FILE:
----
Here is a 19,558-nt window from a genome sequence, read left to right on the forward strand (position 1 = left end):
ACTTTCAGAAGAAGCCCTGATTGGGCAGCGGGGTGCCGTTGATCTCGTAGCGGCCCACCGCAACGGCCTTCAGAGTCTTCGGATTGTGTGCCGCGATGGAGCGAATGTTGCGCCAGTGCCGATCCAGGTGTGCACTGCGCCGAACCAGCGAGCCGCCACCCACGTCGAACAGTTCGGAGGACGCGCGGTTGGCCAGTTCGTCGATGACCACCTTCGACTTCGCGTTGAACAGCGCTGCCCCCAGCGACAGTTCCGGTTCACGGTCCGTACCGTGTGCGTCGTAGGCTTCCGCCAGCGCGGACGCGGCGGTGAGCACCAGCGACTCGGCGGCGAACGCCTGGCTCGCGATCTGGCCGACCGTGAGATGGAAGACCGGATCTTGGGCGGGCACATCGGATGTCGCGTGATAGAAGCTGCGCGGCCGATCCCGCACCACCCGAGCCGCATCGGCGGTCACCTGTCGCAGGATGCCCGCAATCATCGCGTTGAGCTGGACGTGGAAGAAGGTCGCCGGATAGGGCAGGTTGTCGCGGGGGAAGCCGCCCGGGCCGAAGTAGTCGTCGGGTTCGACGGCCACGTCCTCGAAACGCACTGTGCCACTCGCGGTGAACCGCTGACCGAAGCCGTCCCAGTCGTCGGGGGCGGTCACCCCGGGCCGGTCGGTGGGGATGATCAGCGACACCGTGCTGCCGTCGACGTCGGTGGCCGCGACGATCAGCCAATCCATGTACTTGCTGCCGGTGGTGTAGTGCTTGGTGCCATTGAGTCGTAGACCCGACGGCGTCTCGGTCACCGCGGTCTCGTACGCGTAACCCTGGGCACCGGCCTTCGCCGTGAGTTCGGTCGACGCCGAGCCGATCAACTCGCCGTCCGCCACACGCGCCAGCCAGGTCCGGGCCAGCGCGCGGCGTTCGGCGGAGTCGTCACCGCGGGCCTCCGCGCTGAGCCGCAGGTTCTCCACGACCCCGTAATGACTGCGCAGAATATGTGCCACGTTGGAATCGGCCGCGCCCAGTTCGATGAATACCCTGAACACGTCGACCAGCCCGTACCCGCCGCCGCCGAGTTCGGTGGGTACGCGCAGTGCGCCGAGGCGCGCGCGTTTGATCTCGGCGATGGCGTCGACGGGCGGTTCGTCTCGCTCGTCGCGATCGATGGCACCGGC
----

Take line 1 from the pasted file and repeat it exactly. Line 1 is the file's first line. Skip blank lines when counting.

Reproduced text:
Here is a 19,558-nt window from a genome sequence, read left to right on the forward strand (position 1 = left end):